Sustainable scheme improves biodiversity in Crowborough

BIODERVISITY BOOM Walshes Park PICTURE: Wealden District Council

A LEADING conservationist has praised Walshes Park in Crowborough for its biodiversity, after it registered a wide variety of plants, birds and butterflies, some for the first time.

Kevin Crook, an expert in the conservation and biodiversity sector, and founder of Crowborough Wildlife Group (CWG), commended the management scheme at the site, which is owned and managed by Wealden District Council (WDC).

As a Sustainable Alternative Natural Green Space (SANGS), the park leaves its meadows to bloom all year, with only an annual cut in the autumn.

Some areas are left uncut for longer, maximising the benefits for small mammals and invertebrates over the winter, and allowing wildflowers such as sneezewort and Devil’s-bit scabious to flourish.

By contrast, said Mr Crook, England had lost approximately 98 per cent of its flower-rich grassland.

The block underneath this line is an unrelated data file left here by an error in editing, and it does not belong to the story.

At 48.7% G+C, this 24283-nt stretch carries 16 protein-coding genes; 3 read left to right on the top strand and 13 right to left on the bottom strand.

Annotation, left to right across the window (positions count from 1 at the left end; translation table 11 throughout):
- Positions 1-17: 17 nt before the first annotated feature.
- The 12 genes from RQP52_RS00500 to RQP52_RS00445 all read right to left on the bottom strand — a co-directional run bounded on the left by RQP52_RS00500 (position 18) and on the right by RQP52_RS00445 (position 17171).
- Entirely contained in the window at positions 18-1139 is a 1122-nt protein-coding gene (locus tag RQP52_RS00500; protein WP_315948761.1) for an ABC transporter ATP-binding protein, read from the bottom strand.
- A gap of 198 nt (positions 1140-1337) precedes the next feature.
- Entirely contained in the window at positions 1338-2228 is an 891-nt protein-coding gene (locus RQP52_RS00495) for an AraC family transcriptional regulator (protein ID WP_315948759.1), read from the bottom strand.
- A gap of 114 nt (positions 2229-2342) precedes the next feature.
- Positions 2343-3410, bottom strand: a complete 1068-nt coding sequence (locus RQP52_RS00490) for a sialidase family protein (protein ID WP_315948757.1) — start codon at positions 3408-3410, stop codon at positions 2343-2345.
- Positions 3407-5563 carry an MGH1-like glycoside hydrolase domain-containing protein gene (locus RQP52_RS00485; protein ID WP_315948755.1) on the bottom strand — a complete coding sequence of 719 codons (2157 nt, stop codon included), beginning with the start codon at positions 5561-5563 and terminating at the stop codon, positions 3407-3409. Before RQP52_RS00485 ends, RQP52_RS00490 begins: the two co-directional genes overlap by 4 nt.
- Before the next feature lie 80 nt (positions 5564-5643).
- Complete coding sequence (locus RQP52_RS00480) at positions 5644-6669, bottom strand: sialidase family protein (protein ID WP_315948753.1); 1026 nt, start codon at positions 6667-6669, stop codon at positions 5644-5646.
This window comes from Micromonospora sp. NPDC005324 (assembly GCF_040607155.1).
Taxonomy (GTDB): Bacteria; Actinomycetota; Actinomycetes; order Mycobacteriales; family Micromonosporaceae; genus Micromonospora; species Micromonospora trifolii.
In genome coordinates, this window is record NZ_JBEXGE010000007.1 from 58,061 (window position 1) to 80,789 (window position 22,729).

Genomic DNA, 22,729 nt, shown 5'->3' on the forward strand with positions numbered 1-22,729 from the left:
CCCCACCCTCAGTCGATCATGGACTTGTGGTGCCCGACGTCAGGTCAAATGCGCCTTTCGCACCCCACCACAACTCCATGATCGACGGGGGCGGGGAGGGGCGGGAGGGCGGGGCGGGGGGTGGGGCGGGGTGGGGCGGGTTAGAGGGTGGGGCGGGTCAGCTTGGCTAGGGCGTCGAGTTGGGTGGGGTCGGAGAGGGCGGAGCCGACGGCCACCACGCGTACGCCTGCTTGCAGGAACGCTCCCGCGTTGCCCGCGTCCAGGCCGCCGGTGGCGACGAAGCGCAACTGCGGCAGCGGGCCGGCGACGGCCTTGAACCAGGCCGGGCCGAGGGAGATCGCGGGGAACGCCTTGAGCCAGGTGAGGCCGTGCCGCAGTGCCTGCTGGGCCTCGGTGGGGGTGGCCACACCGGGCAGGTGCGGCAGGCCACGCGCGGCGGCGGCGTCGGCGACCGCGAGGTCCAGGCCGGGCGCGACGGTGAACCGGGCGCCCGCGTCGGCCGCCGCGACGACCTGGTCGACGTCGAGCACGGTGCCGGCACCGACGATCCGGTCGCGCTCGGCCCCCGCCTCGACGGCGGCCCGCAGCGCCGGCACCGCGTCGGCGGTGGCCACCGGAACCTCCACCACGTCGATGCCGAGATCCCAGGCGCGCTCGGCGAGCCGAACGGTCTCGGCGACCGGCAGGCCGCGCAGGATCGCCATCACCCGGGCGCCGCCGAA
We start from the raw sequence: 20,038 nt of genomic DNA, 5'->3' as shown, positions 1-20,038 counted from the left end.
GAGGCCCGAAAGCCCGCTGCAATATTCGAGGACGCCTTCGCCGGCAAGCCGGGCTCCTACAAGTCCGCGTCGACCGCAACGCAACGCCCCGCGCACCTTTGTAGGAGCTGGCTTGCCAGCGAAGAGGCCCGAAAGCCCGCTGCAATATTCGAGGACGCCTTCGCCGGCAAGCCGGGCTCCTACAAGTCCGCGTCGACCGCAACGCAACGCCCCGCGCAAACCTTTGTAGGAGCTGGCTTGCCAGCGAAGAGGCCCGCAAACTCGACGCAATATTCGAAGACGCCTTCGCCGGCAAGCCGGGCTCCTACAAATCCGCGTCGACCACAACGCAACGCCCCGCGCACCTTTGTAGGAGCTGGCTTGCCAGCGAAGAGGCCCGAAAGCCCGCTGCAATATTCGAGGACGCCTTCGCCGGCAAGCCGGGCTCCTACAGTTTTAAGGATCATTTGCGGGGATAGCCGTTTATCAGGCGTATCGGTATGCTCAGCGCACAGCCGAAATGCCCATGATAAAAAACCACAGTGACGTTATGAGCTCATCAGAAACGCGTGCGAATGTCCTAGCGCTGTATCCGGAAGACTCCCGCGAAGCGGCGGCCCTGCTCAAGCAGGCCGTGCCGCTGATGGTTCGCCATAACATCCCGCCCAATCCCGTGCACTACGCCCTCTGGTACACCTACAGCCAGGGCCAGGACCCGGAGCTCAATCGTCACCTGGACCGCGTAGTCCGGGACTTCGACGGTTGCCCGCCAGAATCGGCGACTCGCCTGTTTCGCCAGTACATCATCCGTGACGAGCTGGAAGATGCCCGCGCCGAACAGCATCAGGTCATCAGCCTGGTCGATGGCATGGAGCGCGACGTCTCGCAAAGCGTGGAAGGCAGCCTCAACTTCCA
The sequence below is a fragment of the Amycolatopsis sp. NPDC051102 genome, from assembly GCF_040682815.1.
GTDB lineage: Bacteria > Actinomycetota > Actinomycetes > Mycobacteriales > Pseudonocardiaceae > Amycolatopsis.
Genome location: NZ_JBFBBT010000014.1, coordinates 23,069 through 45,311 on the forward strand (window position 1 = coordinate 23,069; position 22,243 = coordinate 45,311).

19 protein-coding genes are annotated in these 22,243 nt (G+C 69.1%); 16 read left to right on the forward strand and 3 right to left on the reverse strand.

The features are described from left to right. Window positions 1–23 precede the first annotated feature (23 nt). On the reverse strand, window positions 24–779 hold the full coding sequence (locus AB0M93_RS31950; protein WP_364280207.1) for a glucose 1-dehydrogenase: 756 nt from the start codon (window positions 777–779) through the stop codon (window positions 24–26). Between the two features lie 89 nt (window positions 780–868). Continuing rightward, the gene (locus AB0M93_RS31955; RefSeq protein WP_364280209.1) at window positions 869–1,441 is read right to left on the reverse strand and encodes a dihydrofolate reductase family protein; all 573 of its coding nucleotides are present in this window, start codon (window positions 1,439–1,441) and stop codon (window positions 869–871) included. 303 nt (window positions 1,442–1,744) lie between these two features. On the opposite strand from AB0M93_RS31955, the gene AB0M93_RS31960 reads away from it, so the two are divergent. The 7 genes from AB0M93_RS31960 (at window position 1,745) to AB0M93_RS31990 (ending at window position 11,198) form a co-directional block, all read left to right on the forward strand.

Meanwhile, hedges were also left to thicken and spread, creating bird habitats. Rarer bird species, such as whitethroat and stonechat, were recorded in 2022.

Meanwhile, the dingy skipper butterfly, a priority species under the UK’s Biodiversity Action Plan, was recorded for the first time in 2021.

Two species of butterfly – the marbled white and brown argus – were recorded in Walshes Park for the first time in 2022.

A total of 71 species of plants were noted in the Triangle Field, where wild angelica and common-spotted orchid were recorded for the first time.

Councillor Pam Doodles, WDC’s Portfolio Holder for Climate Change, said, “It’s excellent news that biodiversity in Walshes Park is improving so rapidly.

“Thanks to the sensitive management of the park, it has achieved brilliant results for flora and fauna not seen before in the area, and I’m sure it will continue to produce outstanding results.”

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